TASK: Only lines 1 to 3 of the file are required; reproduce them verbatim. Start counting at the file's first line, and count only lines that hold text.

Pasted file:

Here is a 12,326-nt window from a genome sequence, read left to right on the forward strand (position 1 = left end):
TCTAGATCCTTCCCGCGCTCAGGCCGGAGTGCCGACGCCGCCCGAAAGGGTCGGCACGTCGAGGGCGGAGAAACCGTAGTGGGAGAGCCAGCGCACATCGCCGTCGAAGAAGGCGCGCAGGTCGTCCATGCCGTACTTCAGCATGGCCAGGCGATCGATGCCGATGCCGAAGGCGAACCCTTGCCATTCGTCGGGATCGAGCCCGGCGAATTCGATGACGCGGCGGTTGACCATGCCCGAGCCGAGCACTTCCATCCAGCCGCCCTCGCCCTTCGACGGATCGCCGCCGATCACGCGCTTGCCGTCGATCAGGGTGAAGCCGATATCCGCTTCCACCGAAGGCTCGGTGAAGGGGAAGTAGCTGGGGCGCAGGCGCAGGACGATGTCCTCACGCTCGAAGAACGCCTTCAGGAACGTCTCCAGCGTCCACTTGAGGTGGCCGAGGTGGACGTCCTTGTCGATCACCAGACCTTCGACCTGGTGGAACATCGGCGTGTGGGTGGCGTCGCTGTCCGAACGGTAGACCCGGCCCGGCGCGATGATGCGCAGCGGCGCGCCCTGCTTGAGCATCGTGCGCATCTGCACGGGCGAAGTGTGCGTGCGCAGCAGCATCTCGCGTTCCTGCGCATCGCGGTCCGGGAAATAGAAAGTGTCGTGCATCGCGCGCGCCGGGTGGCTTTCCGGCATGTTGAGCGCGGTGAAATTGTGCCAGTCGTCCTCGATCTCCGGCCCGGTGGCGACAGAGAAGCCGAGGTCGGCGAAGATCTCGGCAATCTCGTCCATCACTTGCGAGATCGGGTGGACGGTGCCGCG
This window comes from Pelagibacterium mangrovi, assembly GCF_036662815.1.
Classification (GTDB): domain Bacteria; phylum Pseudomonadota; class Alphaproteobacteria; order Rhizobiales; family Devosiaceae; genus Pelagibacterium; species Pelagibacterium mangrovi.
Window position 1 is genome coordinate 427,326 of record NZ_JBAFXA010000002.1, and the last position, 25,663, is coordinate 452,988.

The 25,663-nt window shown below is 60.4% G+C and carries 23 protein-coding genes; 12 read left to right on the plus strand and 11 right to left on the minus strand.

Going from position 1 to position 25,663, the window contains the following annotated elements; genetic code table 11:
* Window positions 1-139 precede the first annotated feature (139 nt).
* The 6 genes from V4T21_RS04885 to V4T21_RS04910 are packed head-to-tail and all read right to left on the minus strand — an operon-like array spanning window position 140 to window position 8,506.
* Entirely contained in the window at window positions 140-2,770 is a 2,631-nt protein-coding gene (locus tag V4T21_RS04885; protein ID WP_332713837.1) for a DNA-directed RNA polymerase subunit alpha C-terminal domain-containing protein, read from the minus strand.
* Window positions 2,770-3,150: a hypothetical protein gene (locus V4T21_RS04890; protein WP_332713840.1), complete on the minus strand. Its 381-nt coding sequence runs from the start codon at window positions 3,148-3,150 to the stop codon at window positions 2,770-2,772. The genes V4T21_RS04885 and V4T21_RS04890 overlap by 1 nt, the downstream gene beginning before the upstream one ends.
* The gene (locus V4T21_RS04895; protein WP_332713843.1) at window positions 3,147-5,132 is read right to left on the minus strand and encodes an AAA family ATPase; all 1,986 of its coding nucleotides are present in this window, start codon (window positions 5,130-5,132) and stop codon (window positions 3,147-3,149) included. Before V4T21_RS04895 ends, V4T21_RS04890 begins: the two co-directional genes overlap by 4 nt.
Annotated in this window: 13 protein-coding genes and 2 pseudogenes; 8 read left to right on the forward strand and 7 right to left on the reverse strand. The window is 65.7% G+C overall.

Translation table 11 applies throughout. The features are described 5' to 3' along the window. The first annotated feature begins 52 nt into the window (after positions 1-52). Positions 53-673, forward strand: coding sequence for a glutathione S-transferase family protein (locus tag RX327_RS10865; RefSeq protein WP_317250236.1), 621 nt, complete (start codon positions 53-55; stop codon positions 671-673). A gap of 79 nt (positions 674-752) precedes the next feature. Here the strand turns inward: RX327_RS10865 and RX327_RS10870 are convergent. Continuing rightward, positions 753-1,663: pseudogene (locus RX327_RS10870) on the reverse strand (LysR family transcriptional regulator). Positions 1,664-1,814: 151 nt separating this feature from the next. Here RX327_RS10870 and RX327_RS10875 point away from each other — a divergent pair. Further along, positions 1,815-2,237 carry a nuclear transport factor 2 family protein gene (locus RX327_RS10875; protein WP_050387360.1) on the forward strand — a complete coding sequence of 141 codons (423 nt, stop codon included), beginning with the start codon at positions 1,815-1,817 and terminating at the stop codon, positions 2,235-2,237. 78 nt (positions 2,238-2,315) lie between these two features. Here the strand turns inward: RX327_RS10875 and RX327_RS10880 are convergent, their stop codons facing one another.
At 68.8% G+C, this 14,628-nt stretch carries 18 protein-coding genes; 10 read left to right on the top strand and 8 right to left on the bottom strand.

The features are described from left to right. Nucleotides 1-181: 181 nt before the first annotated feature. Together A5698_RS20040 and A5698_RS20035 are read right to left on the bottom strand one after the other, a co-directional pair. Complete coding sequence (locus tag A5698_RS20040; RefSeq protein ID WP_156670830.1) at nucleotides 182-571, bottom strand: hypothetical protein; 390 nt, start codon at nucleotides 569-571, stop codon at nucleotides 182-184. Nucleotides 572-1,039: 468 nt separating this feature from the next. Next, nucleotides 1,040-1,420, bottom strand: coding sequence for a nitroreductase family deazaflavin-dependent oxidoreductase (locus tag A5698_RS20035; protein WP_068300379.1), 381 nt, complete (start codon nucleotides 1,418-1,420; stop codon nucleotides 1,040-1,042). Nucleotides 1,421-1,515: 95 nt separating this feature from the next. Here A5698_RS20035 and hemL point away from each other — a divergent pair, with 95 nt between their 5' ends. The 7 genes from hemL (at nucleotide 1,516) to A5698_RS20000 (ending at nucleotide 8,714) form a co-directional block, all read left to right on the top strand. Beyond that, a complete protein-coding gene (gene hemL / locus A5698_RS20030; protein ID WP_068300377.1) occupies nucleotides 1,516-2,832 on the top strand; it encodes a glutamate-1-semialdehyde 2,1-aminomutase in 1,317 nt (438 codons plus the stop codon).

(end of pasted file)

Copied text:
Here is a 12,326-nt window from a genome sequence, read left to right on the forward strand (position 1 = left end):
TCTAGATCCTTCCCGCGCTCAGGCCGGAGTGCCGACGCCGCCCGAAAGGGTCGGCACGTCGAGGGCGGAGAAACCGTAGTGGGAGAGCCAGCGCACATCGCCGTCGAAGAAGGCGCGCAGGTCGTCCATGCCGTACTTCAGCATGGCCAGGCGATCGATGCCGATGCCGAAGGCGAACCCTTGCCATTCGTCGGGATCGAGCCCGGCGAATTCGATGACGCGGCGGTTGACCATGCCCGAGCCGAGCACTTCCATCCAGCCGCCCTCGCCCTTCGACGGATCGCCGCCGATCACGCGCTTGCCGTCGATCAGGGTGAAGCCGATATCCGCTTCCACCGAAGGCTCGGTGAAGGGGAAGTAGCTGGGGCGCAGGCGCAGGACGATGTCCTCACGCTCGAAGAACGCCTTCAGGAACGTCTCCAGCGTCCACTTGAGGTGGCCGAGGTGGACGTCCTTGTCGATCACCAGACCTTCGACCTGGTGGAACATCGGCGTGTGGGTGGCGTCGCTGTCCGAACGGTAGACCCGGCCCGGCGCGATGATGCGCAGCGGCGCGCCCTGCTTGAGCATCGTGCGCATCTGCACGGGCGAAGTGTGCGTGCGCAGCAGCATCTCGCGTTCCTGCGCATCGCGGTCCGGGAAATAGAAAGTGTCGTGCATCGCGCGCGCCGGGTGGCTTTCCGGCATGTTGAGCGCGGTGAAATTGTGCCAGTCGTCCTCGATCTCCGGCCCGGTGGCGACAGAGAAGCCGAGGTCGGCGAAGATCTCGGCAATCTCGTCCATCACTTGCGAGATCGGGTGGACGGTGCCGCG
This window comes from Pelagibacterium mangrovi, assembly GCF_036662815.1.